As the warmer days of late March approach, ocean and bay water temperatures will begin to rise. Bait fish such as menhaden (bunker to me), herring, silver sides, and anchovies, will set up and attract huge schools of striped bass into the Raritan Bay area. This body of water is shared between New York City, and the New Jersey Bay shore. It is arguably the best spring striped bass fishery on the East coast. I usually look for water temperatures to rise between 47-50 degrees to begin my guiding season. This seems to be the magic temperature where stripers start getting more aggressive on flies and artificial baits.
As April creeps in, there will be plenty of opportunities to catch fish of all sizes on the fly and if you are willing to change up a few things, maybe even that trophy bass. Anglers should be prepared by familiarizing themselves with heavy sinking lines. You can surely catch fish with floating or intermediate lines, but hands down a fast-sinking line is the most effective for catching trophy stripers, in fast currents and deep water.
Most of my clients prefer the Axiom ll, for its ease and adaptability for most casting styles and its ability to launch heavy sink tip lines. Others like to use the Axiom ll-X for its faster action and stiff butt section for making fast work on the big bass.
Another favorite that has been popular on the striper scene this past season is the BC Big Fly, which is perfect for casting heavy lines, and those big 8-to-12-inch flies.
Fly lines range from 300-500 grain or more depending on the situation. The fly lines are integrated lines that are approximately 28-30 feet of sink tip followed by an intermediate running line. Flies range in size from 1/0 Clousers to 8/0 Beast Flies, or Game Changers.
Angle is Everything
One of the most important things about striper fishing with sinking lines is learning to get the correct angle on your fly line. Stripers use tide and current to their advantage when feeding. The key is to start your drift up tide and up wind of the feeding fish. Then, present your fly in a way, that when retrieved, is coming at you from a 45-degree angle or less from the water’s surface. This angle seems to be the perfect presentation of the fly that stripers love and will result in more bites.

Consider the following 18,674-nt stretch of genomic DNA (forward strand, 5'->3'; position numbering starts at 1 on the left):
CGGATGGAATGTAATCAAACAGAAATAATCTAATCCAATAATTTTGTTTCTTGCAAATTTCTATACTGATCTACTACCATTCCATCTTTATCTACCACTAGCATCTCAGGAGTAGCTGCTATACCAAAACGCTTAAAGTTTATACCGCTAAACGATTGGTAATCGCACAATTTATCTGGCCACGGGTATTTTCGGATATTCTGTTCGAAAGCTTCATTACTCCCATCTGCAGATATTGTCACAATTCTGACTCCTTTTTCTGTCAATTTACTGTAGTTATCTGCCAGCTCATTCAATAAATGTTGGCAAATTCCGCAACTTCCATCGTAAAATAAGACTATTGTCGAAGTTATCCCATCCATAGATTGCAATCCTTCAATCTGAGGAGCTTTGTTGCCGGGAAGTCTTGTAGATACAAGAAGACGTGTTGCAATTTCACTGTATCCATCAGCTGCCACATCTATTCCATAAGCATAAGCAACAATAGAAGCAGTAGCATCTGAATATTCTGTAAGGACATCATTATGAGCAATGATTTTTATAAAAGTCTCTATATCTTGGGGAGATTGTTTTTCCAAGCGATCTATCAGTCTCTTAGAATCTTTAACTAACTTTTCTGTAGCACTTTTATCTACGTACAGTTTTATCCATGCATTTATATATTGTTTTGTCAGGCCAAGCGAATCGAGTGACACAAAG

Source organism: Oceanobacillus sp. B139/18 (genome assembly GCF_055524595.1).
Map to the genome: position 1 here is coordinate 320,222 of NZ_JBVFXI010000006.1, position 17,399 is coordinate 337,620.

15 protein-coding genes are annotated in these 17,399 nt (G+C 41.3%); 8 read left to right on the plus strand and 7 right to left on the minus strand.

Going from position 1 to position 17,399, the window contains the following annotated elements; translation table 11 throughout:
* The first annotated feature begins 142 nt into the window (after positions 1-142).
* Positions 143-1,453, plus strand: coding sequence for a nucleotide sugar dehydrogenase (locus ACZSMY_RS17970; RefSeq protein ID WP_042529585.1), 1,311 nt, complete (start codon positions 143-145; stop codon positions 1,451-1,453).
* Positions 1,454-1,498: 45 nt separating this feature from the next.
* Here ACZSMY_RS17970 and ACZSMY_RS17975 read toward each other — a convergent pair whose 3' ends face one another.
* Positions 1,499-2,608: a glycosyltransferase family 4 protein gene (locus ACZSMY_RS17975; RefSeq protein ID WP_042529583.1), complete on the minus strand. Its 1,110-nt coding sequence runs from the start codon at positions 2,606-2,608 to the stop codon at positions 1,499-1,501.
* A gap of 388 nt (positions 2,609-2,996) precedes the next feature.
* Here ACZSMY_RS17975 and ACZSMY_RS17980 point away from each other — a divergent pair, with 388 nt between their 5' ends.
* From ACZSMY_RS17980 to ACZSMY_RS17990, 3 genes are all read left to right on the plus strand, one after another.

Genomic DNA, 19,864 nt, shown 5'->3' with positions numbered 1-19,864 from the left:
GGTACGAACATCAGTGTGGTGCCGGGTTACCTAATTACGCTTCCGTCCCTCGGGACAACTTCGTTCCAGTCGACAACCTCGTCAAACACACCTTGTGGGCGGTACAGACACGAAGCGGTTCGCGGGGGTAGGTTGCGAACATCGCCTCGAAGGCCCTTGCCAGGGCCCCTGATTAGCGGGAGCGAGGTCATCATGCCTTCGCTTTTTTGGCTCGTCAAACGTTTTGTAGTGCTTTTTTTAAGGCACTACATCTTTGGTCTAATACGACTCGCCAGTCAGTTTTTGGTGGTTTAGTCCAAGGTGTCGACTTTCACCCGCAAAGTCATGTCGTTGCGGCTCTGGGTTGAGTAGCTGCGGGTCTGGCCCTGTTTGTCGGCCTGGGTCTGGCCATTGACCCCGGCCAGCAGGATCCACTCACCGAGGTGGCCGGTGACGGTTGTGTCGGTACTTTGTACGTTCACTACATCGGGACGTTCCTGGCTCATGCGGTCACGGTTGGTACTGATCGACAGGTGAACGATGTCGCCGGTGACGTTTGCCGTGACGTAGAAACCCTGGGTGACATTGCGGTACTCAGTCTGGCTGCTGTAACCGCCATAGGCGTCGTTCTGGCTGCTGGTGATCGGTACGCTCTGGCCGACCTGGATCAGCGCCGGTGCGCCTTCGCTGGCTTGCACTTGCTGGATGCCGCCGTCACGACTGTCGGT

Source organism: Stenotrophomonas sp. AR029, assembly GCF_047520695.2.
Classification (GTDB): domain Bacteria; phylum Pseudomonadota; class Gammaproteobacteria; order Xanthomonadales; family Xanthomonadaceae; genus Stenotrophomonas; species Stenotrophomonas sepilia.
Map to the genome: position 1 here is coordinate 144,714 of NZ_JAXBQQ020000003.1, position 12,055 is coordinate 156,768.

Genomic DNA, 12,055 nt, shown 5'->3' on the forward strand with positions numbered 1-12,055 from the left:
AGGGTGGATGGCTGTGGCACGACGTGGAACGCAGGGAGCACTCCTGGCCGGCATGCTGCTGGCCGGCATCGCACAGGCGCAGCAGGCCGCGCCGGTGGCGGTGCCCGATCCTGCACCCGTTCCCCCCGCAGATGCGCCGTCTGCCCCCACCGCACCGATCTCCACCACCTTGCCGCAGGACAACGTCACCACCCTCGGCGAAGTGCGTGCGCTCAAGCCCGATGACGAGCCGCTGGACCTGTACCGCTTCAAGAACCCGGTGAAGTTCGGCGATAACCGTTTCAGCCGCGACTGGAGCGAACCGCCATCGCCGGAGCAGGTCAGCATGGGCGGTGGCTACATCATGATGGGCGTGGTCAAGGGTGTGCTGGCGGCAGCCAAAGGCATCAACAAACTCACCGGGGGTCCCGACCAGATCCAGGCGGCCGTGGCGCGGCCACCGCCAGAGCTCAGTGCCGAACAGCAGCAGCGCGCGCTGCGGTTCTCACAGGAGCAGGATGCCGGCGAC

Depending on wind and current, you may have to make a few casts around the boat to find this presentation. Once you discover that sweet spot, it almost feels like the line is tugging back at you. You now are in perfect sync with your fly and will be able to detect even the slightest bite. When done correctly, there will be no slack in your line – which will result in a solid hook set.
The Water Haul
Catching trophy stripers in deep water situations sometimes requires a lot of casts. I recommend my anglers learn the “Water Haul” cast for when we are searching for stripers. To do this, you retrieve the fly until you can see it, almost to the rod tip. Then you make a simple roll cast, and as soon as the line hits the water, pick it up and make a back cast, followed by a sharp haul on the forward cast to shoot all your fly line back out. This is much more efficient than trying to “false” cast a heavy weighted line. Those sinking lines can take a toll on you real fast.
Buddy System and the Back Cast
In most shallow water sight casting situations, it is typical that only one angler casts at a time. However, in deeper water, I will have 2 anglers and sometimes 3 casting at once. One thing I think people should learn prior to going on a striper trip or any saltwater trip for that matter, is to become efficient at making a back cast. I routinely have 2 anglers casting a sinking line in the same direction. That is the necessary evil for both anglers to get that perfect angle on their fly lines. As I mentioned earlier – angle is everything! Unless there is one righty and one lefty caster, one of those anglers will be required to make a back cast. If you become an effective back caster, I guarantee your catch ratio will go way up!
Although it’s not the precision casting required for clear water fishing or the delicate presentation of a dry fly, learning some of these simple techniques can make all the difference in catching that striper of a lifetime. There’s nothing better for a guide than to hear these words from his angler….” Thank you Cap, that’s my personal best!!”
Blog written by TFO Ambassador Joe “Maz” Mustari. Maz is a saltwater fishing guide that specializes in fly fishing and light tackle fishing for stripers and other species in the New York City and New Jersey areas. Book a trip with him here, and follow along with him on Instagram here.